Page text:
Sky and Ground


A sign outside of a closed refugee camp is an ironic statement of our fear and humanity – or lack thereof.

(2017) Documentary (A Show of Force) Guevara Nabi, Heba Nabi, Shireen Nabi, Suleiman Abderahman, Oum Mohamed, Rita Nabi, Abdo Nabi, Abu Raman. Directed by Talya Tibbon and Joshua Bennett

I really can’t fathom man’s inhumanity to man. How screwed up a species are we when you consider how many people in the world have been uprooted from their homes, forced to live as refugees? Then again, I don’t think most of the rest of us even have a clue about the tribulations refugees face on a daily basis.

Guevara Nabi – so called because as a student in university he professed admiration for the Cuban revolutionary Che Guevara – has fled Aleppo. Not because he wanted to; his instinct was to stay and fight for his city. However, he knew that the situation was untenable for his aging mother and the rest of his family and that for the safety of his nieces, nephews, sister and mom the family had to get out of Syria. They ended up in a refugee camp in Greece called Idomeni.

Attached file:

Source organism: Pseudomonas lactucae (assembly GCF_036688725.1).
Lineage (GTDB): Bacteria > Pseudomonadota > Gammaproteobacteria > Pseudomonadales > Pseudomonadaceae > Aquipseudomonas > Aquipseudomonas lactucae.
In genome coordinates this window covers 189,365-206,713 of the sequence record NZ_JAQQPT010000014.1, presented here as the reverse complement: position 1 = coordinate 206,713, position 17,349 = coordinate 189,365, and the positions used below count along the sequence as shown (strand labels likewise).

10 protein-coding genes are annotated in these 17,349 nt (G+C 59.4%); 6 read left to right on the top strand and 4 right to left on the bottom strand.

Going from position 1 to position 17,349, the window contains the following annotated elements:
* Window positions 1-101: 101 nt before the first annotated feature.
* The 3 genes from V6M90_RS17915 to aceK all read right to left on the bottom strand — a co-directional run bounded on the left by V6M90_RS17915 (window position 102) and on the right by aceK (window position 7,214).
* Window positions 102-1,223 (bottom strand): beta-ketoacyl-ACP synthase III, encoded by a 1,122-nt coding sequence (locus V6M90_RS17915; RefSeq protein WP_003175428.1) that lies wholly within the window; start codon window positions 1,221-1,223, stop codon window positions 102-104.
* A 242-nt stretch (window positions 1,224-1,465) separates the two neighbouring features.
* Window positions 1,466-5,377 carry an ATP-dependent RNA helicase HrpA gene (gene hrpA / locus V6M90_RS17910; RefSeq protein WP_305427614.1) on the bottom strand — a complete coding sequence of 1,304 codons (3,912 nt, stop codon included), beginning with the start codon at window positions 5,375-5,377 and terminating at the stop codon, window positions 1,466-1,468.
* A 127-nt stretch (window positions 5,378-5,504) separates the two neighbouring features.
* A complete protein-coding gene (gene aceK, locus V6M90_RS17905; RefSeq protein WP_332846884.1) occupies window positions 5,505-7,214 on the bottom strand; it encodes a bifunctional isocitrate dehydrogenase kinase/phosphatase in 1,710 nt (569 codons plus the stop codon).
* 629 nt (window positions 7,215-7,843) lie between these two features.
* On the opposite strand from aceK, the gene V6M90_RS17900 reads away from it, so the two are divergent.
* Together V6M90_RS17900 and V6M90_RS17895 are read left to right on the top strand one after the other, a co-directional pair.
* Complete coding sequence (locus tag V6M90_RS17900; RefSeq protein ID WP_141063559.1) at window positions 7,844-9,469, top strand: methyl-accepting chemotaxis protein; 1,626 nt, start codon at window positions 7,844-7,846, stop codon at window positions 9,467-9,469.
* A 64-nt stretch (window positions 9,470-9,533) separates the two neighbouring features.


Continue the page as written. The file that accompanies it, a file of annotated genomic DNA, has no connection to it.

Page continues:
They are Syrians of Kurdish descent so the radical Muslim militants who were helping to defend Aleppo saw them as infidels who were just as bad as Bashir’s forces; Guevara knew that if his family stayed they would most likely end up dead or worse but the refugee camp had its own problems. Food was getting scarce and five days after they arrived Macedonia closed its borders. Two of Guevara’s brothers live in Berlin and could put the rest of the family up. The problem is getting there.

The problem is that the flow of refugees has caused many European nations to close their borders, fearful of terrorists sneaking in along with the refugees. Even Greece, where they’re staying, is getting ready to close Idomeni down and clear the refugees out. The way Guevara sees it, they have no choice but to try and move illegally through the Balkan states to safety in Germany where refugees continue to be welcomed.